“I’m glad they have this job and that they’re serving this country,” says Daniel.

Thousands of U.S. troops are serving in Afghanistan and Iraq. Here’s why. 

Taking On the Taliban 

Jim McMahon/Mapman®

The war in Afghanistan began in response to the terrorist attacks on the U.S. on September 11, 2001. The following month, the U.S. and its allies invaded Afghanistan to hunt down members of Al Qaeda, the terrorist group responsible for the attacks. The terrorists were being protected by a group called the Taliban that was in control of Afghanistan. 

The U.S. and its allies toppled the Taliban and killed or captured many of the terrorists. But the Taliban have been fighting to regain control of the country ever since. About 11,000 U.S. troops are currently serving in Afghanistan. In August, President Donald Trump announced that he would be sending more U.S. troops there.

In the past 16 years, more than 2,400 U.S. troops have been killed in Afghanistan and more than 20,000 have been wounded.

The war in Afghanistan began in response to the terrorist attacks on the U.S. on September 11, 2001. The following month, the U.S. and its allies invaded Afghanistan to hunt down members of Al Qaeda, the terrorist group responsible for the attacks. The terrorists were being protected by a group called the Taliban that was in control of Afghanistan. 

The U.S. and its allies toppled the Taliban and killed or captured many of the terrorists. But the Taliban have been fighting to regain control of the country ever since. About 11,000 U.S. troops are currently serving in Afghanistan. In August, President Donald Trump announced that he would be sending more U.S. troops there.

In the past 16 years, more than 2,400 U.S. troops have been killed in Afghanistan and more than 20,000 have been wounded.

The Fight Against ISIS

The U.S. fought a war in Iraq from 2003 to 2011, and American troops are still serving there. 

Now they’re helping Iraqi forces fight a terrorist group called the Islamic State of Iraq and Syria, or ISIS. The group has been trying to take over Iraq and the neighboring country of Syria. It has also threatened to destroy the U.S. About 6,000 U.S. troops are fighting ISIS in Iraq and Syria. (American troops are also battling ISIS in Afghanistan and other countries.)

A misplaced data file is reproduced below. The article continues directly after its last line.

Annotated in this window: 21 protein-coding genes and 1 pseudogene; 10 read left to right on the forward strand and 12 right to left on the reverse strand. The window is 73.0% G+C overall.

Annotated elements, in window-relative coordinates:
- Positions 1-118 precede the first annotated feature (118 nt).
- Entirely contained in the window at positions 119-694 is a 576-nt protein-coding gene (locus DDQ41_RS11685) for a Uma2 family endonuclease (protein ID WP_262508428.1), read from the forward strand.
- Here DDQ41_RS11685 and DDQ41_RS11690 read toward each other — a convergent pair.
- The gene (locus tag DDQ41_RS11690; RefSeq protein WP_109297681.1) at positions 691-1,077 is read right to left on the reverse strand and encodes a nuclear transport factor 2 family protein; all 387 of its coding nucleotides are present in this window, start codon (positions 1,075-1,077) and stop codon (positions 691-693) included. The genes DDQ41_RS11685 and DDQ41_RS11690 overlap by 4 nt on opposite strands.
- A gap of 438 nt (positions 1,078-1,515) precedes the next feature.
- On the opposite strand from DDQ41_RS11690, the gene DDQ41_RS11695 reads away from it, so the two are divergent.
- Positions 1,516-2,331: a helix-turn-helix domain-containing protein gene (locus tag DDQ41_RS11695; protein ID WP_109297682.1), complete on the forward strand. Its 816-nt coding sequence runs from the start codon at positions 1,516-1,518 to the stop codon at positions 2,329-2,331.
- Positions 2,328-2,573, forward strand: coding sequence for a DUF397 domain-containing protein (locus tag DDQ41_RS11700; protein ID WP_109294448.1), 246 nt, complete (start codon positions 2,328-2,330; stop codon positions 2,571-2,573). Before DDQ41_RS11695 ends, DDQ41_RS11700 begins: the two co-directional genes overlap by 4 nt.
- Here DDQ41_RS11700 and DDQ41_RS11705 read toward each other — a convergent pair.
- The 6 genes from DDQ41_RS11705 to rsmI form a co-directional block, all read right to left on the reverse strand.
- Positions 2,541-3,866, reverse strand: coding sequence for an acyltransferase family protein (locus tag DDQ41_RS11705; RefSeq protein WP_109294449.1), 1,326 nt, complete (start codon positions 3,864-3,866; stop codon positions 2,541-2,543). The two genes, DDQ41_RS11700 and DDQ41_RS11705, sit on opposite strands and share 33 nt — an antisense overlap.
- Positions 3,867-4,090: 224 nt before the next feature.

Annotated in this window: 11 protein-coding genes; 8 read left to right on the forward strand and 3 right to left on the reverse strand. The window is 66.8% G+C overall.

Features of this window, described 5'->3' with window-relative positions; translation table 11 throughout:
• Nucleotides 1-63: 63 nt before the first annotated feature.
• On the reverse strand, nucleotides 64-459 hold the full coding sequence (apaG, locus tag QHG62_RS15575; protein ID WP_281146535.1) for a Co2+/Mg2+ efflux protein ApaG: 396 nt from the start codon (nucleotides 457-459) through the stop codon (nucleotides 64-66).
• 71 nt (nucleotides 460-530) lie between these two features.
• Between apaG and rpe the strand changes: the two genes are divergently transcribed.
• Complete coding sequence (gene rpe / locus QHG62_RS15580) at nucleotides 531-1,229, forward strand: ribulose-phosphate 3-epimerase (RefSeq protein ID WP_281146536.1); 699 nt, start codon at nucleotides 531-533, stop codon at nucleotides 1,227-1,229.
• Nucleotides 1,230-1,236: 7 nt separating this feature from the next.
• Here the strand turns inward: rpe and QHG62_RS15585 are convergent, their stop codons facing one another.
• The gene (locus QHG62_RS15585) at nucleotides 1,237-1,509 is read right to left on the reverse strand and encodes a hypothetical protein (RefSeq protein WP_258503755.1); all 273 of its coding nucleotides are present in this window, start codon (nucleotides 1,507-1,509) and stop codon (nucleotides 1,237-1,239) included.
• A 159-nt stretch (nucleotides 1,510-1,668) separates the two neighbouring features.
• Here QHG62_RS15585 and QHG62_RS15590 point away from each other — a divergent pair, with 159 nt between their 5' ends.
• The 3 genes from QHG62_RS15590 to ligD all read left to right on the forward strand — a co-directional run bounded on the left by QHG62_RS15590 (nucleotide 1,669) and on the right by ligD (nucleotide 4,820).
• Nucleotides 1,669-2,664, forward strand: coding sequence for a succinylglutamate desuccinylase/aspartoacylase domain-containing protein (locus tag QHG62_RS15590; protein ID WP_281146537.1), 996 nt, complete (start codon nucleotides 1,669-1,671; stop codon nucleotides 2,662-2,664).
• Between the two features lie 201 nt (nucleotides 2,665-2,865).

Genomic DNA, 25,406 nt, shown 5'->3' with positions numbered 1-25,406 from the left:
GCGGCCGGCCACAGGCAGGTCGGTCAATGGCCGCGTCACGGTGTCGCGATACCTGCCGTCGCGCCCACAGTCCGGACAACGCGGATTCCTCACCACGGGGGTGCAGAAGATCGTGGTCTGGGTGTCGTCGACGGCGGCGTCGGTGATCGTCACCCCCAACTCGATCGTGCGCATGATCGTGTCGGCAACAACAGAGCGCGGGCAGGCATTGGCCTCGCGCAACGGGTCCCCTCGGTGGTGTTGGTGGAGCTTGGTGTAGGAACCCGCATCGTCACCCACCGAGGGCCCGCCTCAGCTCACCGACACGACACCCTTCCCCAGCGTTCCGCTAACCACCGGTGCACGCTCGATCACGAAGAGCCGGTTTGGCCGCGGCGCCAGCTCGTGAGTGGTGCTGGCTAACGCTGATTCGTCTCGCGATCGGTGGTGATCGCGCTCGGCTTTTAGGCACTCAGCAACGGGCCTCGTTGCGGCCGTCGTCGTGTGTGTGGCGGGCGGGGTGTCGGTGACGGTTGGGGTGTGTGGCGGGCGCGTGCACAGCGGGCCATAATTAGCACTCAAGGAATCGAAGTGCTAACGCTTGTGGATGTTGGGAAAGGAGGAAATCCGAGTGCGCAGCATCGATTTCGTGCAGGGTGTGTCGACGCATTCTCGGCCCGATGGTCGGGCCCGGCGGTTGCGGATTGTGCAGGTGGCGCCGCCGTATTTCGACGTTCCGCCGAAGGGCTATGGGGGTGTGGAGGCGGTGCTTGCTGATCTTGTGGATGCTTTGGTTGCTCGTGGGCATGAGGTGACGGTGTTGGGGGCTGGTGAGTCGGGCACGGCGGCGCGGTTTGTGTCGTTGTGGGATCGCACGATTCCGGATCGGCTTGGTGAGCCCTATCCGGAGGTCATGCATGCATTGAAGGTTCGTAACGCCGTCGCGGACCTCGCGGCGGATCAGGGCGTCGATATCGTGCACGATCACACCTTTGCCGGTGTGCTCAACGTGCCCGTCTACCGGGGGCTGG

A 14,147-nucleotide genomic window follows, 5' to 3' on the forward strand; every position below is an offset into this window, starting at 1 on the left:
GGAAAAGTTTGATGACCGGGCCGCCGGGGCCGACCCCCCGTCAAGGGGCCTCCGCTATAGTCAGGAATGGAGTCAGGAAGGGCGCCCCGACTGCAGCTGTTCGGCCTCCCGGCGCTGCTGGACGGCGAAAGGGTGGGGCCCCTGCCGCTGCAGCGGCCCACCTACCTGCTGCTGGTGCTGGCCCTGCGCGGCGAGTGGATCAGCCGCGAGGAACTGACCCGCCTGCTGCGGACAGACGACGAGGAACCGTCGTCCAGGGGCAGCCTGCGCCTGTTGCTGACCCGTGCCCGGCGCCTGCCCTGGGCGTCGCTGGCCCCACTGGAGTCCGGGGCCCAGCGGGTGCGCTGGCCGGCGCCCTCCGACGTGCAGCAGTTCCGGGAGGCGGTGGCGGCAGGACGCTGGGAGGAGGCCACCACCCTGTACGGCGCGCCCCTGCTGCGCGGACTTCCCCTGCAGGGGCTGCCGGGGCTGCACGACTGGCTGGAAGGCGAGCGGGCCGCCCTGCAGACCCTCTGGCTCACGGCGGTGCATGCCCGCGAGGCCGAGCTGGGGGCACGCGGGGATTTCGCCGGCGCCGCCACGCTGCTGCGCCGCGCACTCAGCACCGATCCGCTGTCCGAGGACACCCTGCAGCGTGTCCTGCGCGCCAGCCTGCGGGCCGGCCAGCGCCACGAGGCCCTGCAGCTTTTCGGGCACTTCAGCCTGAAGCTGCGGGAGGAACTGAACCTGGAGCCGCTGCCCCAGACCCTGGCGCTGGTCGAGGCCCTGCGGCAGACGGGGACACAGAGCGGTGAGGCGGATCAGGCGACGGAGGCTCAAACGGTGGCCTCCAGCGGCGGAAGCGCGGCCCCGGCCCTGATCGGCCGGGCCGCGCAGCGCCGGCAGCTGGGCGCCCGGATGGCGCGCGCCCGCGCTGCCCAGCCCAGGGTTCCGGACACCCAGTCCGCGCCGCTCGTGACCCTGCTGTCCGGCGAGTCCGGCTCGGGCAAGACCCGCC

Since 2003, more than 4,500 U.S. troops have been killed in Iraq.

The U.S. fought a war in Iraq from 2003 to 2011, and American troops are still serving there. 

Now they’re helping Iraqi forces fight a terrorist group called the Islamic State of Iraq and Syria, or ISIS. The group has been trying to take over Iraq and the neighboring country of Syria. It has also threatened to destroy the U.S. About 6,000 U.S. troops are fighting ISIS in Iraq and Syria. (American troops are also battling ISIS in Afghanistan and other countries.) 

Since 2003, more than 4,500 U.S. troops have been killed in Iraq.

Yasin Akgul/AFP/Getty Images

A U.S. soldier walks past a tank at a military base in Iraq.

1. Summarize some of the challenges that Daniel and Isabella faced when their parents were deployed last year.

2. What is the section “Parents On Duty” mostly about? How does it differ from the rest of the article? 

3. How does Daniel feel about his parents serving in the military?

4. What is the purpose of the sidebar “Fighting Overseas”? How does it relate to the article?

1. Summarize some of the challenges that Daniel and Isabella faced when their parents were deployed last year.

2. What is the section “Parents On Duty” mostly about? How does it differ from the rest of the article? 

3. How does Daniel feel about his parents serving in the military?

4. What is the purpose of the sidebar “Fighting Overseas”? How does it relate to the article?